The Treasury Department, Federal Reserve and Federal Deposit Insurance Corporation have put out a fairly detailed plan for the Public Private Investment Program. Handicappers' favorite Pimco did not end up among the private sector buyers in the program, who are listed here:
AllianceBernstein, LP and its sub-advisors Greenfield Partners, LLC and Rialto Capital Management, LLC;
Angelo, Gordon & Co., L.P. and GE Capital Real Estate;
Marathon Asset Management, L.P.;
Oaktree Capital Management, L.P.;
RLJ Western Asset Management, LP.;
The TCW Group, Inc.; and
Wellington Management Company, LLP.
Upshot: The "Legacy Securities" portion of the program is still viable. In this program, the government will support the buying of troubled asset-backed securities. Treasury will sink 30 billion of your dollars into supporting the purchase of "legacy assets." That's down from the $50 billion expected a few weeks ago, and the cool trillion that was rumored back in February.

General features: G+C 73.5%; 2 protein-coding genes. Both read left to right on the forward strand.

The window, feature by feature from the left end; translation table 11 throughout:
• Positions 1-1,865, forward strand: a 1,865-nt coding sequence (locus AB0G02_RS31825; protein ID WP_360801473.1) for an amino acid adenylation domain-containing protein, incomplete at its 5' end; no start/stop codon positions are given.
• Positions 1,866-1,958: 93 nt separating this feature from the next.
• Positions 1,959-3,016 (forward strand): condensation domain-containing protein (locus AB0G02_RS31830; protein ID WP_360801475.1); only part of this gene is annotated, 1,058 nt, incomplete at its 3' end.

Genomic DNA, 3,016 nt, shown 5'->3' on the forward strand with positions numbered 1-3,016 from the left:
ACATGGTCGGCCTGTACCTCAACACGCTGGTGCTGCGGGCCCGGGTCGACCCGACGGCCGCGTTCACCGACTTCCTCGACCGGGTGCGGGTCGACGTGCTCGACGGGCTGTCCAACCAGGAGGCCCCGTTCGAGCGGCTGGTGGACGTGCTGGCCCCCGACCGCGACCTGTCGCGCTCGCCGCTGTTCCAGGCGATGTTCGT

Three joyless paragraphs toward the end of the release treat the "Legacy Loan" portion of the program, which was supposed to have died but continues to shamble along. Under Legacy Loan, straightforward loans that are not securitized would be taken off banks' balance sheets. No money is allocated for this portion of the program, and the plan seems to be to kick the Legacy Loan portion into the future without killing it.
Some corrections on my previous PPIP post: The FDIC regulatory proposals referred to at the end deal with purchases of failed banks from the FDIC, not troubled assets. (The FDIC does sell troubled assets from both failed and rescued banks, but those are not covered in these regs.) An FDIC spokesman says the corporation has been able to find buyers for all 52 banks that have been liquidated this year, so my smartass remark about the wrong way to bring customers into the store is off-base.